Steve King Says Civilization Can’t Be Restored With ‘Somebody Else’s Babies’
By MATTHEW HAAG MARCH 12, 2017
Representative Steve King, a Republican from Iowa who has a history of making inflammatory statements viewed by many as insensitive or outright racist, was roundly criticized on Sunday for his apparent endorsement of white nationalism.
Mr. King made the remark on Twitter when he shared a story by the Voice of Europe website about the far-right Dutch politician Geert Wilders, who wants to end Muslim immigration and ban the Quran and who has called Moroccan immigrants “scum.”
Steve King ✔ @SteveKingIA
Wilders understands that culture and demographics are our destiny. We can’t restore our civilization with somebody else’s babies. https://twitter.com/v_of_europe/status/840724494113206272 …
10:40 AM – 12 Mar 2017 · Iowa, USA
3,499 3,499 Retweets 5,324 5,324 likes
Critics said that Mr. King echoed the principles of white nationalism, the belief that national identity is linked to the white race and its superiority to other races. Self-proclaimed white nationalists emerged as a small but vocal group during the candidacy of Donald J. Trump, celebrating his promises to crack down on illegal immigration and ban Muslims from entering the United States, as well as heralding his presidential victory as a chance to preserve white culture.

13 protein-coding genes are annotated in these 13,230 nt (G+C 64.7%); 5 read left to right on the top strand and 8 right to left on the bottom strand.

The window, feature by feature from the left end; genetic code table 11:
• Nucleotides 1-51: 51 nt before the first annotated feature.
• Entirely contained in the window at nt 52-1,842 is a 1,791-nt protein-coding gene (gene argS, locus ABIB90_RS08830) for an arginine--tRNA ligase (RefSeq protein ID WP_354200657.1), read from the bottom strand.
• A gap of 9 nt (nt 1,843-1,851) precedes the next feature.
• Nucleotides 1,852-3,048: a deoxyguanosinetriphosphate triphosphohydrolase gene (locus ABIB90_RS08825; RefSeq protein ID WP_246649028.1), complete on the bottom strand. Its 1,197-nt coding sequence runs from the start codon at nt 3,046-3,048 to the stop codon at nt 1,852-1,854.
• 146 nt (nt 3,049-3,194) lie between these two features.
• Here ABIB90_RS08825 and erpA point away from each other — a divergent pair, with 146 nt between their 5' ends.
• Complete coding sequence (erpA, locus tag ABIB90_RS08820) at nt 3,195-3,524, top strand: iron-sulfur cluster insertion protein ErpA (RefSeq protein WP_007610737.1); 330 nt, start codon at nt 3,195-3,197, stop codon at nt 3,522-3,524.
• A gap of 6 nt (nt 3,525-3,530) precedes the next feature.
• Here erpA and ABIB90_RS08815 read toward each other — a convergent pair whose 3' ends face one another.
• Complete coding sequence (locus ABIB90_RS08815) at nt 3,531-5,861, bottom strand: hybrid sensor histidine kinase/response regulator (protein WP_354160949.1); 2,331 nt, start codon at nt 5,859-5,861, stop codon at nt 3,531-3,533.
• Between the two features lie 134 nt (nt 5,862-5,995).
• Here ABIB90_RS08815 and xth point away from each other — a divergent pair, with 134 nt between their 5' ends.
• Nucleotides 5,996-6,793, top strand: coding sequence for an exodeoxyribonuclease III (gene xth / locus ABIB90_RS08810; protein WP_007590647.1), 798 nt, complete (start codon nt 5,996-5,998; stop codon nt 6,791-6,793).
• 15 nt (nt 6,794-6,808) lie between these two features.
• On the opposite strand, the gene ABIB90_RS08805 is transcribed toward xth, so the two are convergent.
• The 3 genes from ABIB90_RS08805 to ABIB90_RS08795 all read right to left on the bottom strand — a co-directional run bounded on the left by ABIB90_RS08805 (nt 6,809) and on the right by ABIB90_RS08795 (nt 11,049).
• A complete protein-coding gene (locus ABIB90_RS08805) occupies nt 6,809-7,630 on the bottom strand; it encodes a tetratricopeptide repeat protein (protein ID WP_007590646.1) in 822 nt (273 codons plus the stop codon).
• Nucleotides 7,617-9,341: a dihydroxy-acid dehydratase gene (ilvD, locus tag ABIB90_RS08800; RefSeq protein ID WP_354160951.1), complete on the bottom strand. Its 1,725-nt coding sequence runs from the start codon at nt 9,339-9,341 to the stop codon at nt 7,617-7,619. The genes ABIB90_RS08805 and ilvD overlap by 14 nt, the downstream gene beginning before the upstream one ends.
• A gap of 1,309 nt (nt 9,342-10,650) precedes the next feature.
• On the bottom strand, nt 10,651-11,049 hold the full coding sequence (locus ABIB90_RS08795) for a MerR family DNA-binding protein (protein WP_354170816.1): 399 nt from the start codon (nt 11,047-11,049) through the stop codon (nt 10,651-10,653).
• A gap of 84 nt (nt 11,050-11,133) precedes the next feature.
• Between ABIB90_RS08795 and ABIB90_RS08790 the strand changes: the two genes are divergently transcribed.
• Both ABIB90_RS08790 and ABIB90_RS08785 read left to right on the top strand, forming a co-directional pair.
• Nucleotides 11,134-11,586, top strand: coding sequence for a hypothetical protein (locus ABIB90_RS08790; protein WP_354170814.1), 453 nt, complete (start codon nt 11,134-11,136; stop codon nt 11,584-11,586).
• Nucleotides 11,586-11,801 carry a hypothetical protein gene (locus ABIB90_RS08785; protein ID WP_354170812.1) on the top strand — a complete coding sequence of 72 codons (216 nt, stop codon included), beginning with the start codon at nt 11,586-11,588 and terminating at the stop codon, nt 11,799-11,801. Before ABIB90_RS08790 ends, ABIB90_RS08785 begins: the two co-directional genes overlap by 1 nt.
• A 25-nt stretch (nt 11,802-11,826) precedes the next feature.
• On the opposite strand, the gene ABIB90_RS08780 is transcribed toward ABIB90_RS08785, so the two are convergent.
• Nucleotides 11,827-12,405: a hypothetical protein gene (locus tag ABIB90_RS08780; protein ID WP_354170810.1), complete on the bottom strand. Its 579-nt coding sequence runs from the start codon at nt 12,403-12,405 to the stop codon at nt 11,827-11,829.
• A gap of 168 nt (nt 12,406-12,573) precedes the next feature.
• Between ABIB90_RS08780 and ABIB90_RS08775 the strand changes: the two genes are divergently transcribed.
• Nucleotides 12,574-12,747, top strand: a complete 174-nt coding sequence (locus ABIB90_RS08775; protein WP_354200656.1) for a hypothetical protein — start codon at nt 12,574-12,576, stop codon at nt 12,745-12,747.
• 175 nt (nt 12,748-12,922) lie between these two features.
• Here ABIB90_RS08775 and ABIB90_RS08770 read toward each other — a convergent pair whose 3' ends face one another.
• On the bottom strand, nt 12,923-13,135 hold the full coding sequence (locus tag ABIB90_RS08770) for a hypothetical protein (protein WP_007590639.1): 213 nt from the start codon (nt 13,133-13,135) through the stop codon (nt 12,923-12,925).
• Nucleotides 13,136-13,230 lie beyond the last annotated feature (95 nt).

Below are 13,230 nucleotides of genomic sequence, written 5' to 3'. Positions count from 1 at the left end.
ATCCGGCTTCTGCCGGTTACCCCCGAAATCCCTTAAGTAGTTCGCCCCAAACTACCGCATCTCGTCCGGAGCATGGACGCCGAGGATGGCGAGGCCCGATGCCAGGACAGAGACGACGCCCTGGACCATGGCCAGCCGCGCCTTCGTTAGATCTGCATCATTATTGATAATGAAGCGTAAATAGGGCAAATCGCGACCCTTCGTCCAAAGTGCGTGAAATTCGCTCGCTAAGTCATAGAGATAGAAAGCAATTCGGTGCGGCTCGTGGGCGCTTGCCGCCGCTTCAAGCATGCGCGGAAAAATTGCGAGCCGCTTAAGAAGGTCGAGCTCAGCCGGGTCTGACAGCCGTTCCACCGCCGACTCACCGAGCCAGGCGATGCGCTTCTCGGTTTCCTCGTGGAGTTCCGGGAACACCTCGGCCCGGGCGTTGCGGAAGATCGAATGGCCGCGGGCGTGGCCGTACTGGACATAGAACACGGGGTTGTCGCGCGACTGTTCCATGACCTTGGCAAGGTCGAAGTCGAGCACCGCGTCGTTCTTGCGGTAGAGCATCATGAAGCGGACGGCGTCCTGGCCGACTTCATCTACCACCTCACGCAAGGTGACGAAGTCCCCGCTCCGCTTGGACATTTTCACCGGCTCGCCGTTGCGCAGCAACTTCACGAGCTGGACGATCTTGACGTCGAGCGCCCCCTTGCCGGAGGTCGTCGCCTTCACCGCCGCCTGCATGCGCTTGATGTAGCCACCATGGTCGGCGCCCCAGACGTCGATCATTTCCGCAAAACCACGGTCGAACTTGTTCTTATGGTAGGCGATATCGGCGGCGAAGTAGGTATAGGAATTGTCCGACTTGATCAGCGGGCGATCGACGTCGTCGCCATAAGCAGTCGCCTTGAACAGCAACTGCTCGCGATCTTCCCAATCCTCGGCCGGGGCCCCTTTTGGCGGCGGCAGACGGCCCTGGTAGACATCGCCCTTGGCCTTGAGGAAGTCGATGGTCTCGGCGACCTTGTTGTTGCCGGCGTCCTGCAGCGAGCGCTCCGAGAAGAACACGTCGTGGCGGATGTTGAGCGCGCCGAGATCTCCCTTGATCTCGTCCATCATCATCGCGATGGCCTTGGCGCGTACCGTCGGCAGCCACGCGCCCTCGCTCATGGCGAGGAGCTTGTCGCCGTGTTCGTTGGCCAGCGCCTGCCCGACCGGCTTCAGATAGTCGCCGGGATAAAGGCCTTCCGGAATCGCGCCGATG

But many people quickly condemned Mr. King. “You, Congressman, are simply a bigot,” one person replied. Another person wrote, “You know that you were ‘somebody else’s baby’ too, right? Or do you not understand how this works?”
For some reason, when it comes to immigration policy, non-whites are not expected to agree that somebody else’s babies are good enough. Instead, they are encouraged to demand the demographic transformation of the United States by their relatives.
“I’d ask you to go back through history and figure out where are these contributions that have been made by these other categories of people that you are talking about,” he said. “Where did any other subgroup of people contribute more to civilization?”
We the people of the United States, in order to form a more perfect union, establish justice, insure domestic tranquility, provide for the common defense, promote the general welfare, and secure the blessings of liberty to ourselves and our posterity, do ordain and establish this Constitution for the United States of America.